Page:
So far the first hydrogen transport that has proved to be effective has so far not been a car or a truck, but a tram. In November 2019, Petersburgers could observe a red hydrogen tram, which had been tested on the rails of the northern capital for several weeks.  Its experimental model was created by specialists of the state-owned enterprise Gorelectrotrans and the Central Research Institute of Marine Electrical Engineering and Technology of the Central Research Institute of Electric Networks. Among the obvious economic advantages of such a “hydrogen” tram are a significant reduction in the cost of contact and cable networks, as well as traction substations, which translates into 25-30% savings in maintenance.

Another successful project – a small plane «Sigma‑4» hydrogen-powered represented by the Central Institute of Aviation Motors. The hydrogen engine of this aircraft is not burned, but enters into an electrochemical reaction with oxygen, producing electricity for the rotation of the screw. Although the developers succeeded to prove the energy efficiency of a hydrogen plant e was 2.8 times higher than the combustion of kerosene, hydrogen propulsion is very big, at least one passenger seat.

Second, but no less promising direction of development of hydrogen energy in Russia is a self-contained generation on the basis of fuel cells in remote locations such as cell towers, equipment that serves the main gas and oil pipelines.

The largest Russian energy companies «Gazprom» and «Rosatom» – are already working on technologies to produce hydrogen with minimal carbon footprint. Several research centers and companies, including the Institute of problems of chemical physics RAS, MIPT Center of Power, “Rosatom «TVEL» are together developing fuel cell technology.

For example, “Rosatom” is working on the development of two main methods of hydrogen production – electrolysis and steam reforming of methane. In the future, the successful testing of technologies and new clean fuel can be carried out at the railway transportation company in  the Sakhalin region . In the future, the Russian hydrogen in waiting in Japan.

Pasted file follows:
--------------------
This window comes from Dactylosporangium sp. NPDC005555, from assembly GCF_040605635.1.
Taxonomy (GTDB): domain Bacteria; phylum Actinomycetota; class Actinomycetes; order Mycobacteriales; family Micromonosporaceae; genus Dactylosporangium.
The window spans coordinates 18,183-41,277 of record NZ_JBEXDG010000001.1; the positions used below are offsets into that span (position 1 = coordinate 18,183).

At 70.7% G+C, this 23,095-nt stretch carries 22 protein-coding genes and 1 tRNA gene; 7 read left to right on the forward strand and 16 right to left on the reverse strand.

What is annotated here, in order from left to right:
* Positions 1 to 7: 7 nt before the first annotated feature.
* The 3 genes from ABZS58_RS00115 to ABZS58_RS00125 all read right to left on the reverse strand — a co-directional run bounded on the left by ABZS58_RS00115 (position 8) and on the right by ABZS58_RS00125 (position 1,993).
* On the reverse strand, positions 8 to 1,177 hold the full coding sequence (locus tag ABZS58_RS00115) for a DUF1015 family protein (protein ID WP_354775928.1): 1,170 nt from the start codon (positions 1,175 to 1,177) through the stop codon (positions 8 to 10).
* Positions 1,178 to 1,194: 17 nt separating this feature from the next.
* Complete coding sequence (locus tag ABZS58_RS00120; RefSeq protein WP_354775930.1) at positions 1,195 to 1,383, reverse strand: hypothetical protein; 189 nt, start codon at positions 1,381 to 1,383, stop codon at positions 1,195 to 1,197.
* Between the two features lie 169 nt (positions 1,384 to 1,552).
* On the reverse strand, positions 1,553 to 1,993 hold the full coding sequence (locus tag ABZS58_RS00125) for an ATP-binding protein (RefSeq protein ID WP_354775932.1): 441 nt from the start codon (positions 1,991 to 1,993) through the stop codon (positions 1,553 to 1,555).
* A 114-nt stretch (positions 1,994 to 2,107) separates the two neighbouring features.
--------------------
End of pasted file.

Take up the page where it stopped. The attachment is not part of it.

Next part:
The Russian gas company is working to create innovative technologies for the decomposition of natural gas into hydrogen and carbon without carbon dioxide emissions, as well as the use of hydrogen in transportation and its storage. To do this, «Gazprom» has patented and is testing a private method of producing hydrogen from methane with the use of adiabatic conversion when using methane-hydrogen mixture on the needs of the compressor stations.

Today in Russia the rate of development of hydrogen technologies is low [11]. This is because of the climate agenda and decarbonization that are still playing a minor role in the energy strategy of Russia, which significantly hinders  of the development of not only hydrogen, but any low-carbon technologies. Despite this, Russia has its own technological development and promising domestic demand for hydrogen technologies.

The developing hydrogen market, obviously, will compete with hydrocarbon markets. This is one of the global challenges of the hydrocarbon economy of Russia, which will create high risks of a slowdown of the national economy.

The answer to these challenges may be the integration of hydrogen technologies in the Russian energy strategy and low-carbon development strategy, which will be the support of technological development, long-term demand and as well as encouraging international investment.

The development of hydrogen technologies and fuel elements are determined by the Russian government as a priority for further development of the national economy, which means the development and funding projects at the state level and at the level of large commercial structures.